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Celebrating the Auckland Harbour Bridge 50th Anniversary

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The NZ Transport Agency remains committed to celebrating the 50th anniversary of the Auckland Harbour Bridge later this year, but has decided not to proceed with a major event like a bridge walk.

The NZ Transport Agency remains committed to celebrating the 50th anniversary of the Auckland Harbour Bridge later this year, but has decided not to proceed with a major event like a bridge walk. 

“As much as we would like to share the celebration of a national icon with as many people as possible, we cannot justify closing the bridge to traffic for a huge number of walkers because of the impact on safety, traffic congestion and spending,  said Wayne McDonald, the NZ Transport Agency’s Regional Director for Auckland and Northland.  

The harbour bridge had been a critical part of Auckland’s transport system from the day it opened in 1959.  The NZTA’s priority was to ensure the bridge continued to do the job it was built for 24 hours a day, every day of the week.

“Closing the bridge to traffic, even at the weekend, would cause huge congestion on roads throughout the Auckland region that would take an unacceptable number of hours to clear,” Mr McDonald said.

The harbour bridge was the only direct north/south link through Auckland.  The Sydney Harbour Bridge was opened to walkers on its 75th anniversary, but Mr McDonald noted that there were many more alternative harbour crossings in Sydney.

The NZTA, the Auckland Regional Council and the Auckland and North Shore City Councils had undertaken detailed investigations over the past three months into the possibility of a bridge closure between 6am and midday on Queen’s Birthday Sunday, May 31.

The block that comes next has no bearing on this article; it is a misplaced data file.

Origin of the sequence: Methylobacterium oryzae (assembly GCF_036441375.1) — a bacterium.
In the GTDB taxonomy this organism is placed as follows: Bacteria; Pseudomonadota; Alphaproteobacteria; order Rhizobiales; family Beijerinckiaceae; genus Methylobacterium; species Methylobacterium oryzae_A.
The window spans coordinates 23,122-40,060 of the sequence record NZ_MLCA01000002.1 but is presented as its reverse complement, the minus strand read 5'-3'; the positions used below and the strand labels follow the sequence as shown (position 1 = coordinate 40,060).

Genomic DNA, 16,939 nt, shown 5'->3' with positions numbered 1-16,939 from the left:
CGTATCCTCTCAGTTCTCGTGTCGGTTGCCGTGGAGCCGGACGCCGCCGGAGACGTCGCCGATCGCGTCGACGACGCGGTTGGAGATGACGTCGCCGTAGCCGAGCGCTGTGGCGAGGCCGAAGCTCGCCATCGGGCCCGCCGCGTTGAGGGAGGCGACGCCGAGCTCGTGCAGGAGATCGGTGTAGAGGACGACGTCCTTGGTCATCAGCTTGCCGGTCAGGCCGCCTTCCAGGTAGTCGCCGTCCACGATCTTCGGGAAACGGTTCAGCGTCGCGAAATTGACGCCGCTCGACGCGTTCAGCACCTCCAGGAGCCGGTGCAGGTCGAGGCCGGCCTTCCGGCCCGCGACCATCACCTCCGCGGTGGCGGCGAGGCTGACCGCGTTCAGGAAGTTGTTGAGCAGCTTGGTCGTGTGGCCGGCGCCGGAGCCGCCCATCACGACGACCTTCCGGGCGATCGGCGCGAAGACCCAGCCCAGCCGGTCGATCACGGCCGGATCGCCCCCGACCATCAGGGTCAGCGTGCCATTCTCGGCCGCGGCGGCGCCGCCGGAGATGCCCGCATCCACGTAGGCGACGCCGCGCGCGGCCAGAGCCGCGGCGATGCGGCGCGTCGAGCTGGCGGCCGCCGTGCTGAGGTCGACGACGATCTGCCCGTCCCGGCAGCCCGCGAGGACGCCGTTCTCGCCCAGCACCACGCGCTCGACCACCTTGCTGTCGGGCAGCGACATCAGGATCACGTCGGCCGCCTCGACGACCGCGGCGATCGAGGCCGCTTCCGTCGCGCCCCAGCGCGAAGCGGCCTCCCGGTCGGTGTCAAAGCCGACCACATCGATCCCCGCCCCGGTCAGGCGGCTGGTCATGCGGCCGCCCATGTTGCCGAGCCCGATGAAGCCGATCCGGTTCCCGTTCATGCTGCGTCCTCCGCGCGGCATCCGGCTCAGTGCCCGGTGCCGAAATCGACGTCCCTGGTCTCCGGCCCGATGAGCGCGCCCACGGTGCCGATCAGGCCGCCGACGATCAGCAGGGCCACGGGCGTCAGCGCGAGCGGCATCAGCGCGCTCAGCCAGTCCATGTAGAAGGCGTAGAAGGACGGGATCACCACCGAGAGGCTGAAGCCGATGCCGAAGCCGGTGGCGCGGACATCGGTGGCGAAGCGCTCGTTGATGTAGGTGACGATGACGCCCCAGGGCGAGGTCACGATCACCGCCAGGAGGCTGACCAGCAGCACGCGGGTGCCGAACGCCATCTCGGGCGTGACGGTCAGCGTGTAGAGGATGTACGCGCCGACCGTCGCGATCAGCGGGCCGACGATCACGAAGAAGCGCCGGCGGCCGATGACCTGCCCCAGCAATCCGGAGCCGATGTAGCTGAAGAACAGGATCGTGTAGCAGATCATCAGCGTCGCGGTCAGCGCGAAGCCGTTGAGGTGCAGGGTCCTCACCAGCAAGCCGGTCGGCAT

One survey had indicated as many as 320,000 could walk or cycle across the bridge.  Even if the event was restricted to 120,000 people, the event would still cost between $1.2 - $1.3m – far higher than the NZTA had originally budgeted for.

“Everyone is operating in difficult economic times and our spending outside core responsibilities like maintaining the State Highway network has to reflect that climate,”  Mr McDonald said.    

The NZTA said there were other issues that also made it impossible to close the bridge as part of the anniversary celebrations.  There was a lack of suitable land available at either end of the bridge to marshal crowds; the safety risk of managing a large number of people on the bridge itself; and the pressure on the city’s public transport systems to carry the numbers needing a return journey after crossing the bridge. 

“We acknowledge that our decision not to close the bridge will disappoint many,” Mr McDonald said.  “However, we are committed to marking the 50th anniversary with lower-key celebrations that reflect the times in which we now operate.” 

The NZ Transport Agency will announce details of those celebrations shortly.

For more information please contact:

Ewart Barnsley
Stakeholder and Communications Manager – Auckland
T   64 9 3682142  
M  64 27 2137616
Email   ewart.barnsley@nzta.govt.nz

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